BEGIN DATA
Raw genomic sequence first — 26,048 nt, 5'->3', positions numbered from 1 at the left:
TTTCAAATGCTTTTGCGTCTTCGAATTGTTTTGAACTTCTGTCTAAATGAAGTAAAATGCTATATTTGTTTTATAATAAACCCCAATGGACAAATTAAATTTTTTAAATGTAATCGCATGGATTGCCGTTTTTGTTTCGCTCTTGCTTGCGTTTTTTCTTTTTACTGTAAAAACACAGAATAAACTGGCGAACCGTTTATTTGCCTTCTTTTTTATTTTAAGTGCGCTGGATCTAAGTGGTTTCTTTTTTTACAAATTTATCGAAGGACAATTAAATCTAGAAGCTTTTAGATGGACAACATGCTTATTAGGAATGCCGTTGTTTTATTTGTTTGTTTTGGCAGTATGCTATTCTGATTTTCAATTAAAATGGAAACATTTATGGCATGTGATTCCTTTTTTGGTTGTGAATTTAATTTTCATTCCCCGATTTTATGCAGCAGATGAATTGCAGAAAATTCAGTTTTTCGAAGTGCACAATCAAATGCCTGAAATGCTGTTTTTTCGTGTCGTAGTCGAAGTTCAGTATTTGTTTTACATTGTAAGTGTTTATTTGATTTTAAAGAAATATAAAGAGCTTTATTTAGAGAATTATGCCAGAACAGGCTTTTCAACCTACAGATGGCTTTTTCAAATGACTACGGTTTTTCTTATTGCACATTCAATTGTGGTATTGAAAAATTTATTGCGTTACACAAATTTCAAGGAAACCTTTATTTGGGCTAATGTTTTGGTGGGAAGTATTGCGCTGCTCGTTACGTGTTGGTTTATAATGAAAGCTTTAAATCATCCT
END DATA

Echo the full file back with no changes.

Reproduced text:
Raw genomic sequence first — 26,048 nt, 5'->3', positions numbered from 1 at the left:
TTTCAAATGCTTTTGCGTCTTCGAATTGTTTTGAACTTCTGTCTAAATGAAGTAAAATGCTATATTTGTTTTATAATAAACCCCAATGGACAAATTAAATTTTTTAAATGTAATCGCATGGATTGCCGTTTTTGTTTCGCTCTTGCTTGCGTTTTTTCTTTTTACTGTAAAAACACAGAATAAACTGGCGAACCGTTTATTTGCCTTCTTTTTTATTTTAAGTGCGCTGGATCTAAGTGGTTTCTTTTTTTACAAATTTATCGAAGGACAATTAAATCTAGAAGCTTTTAGATGGACAACATGCTTATTAGGAATGCCGTTGTTTTATTTGTTTGTTTTGGCAGTATGCTATTCTGATTTTCAATTAAAATGGAAACATTTATGGCATGTGATTCCTTTTTTGGTTGTGAATTTAATTTTCATTCCCCGATTTTATGCAGCAGATGAATTGCAGAAAATTCAGTTTTTCGAAGTGCACAATCAAATGCCTGAAATGCTGTTTTTTCGTGTCGTAGTCGAAGTTCAGTATTTGTTTTACATTGTAAGTGTTTATTTGATTTTAAAGAAATATAAAGAGCTTTATTTAGAGAATTATGCCAGAACAGGCTTTTCAACCTACAGATGGCTTTTTCAAATGACTACGGTTTTTCTTATTGCACATTCAATTGTGGTATTGAAAAATTTATTGCGTTACACAAATTTCAAGGAAACCTTTATTTGGGCTAATGTTTTGGTGGGAAGTATTGCGCTGCTCGTTACGTGTTGGTTTATAATGAAAGCTTTAAATCATCCT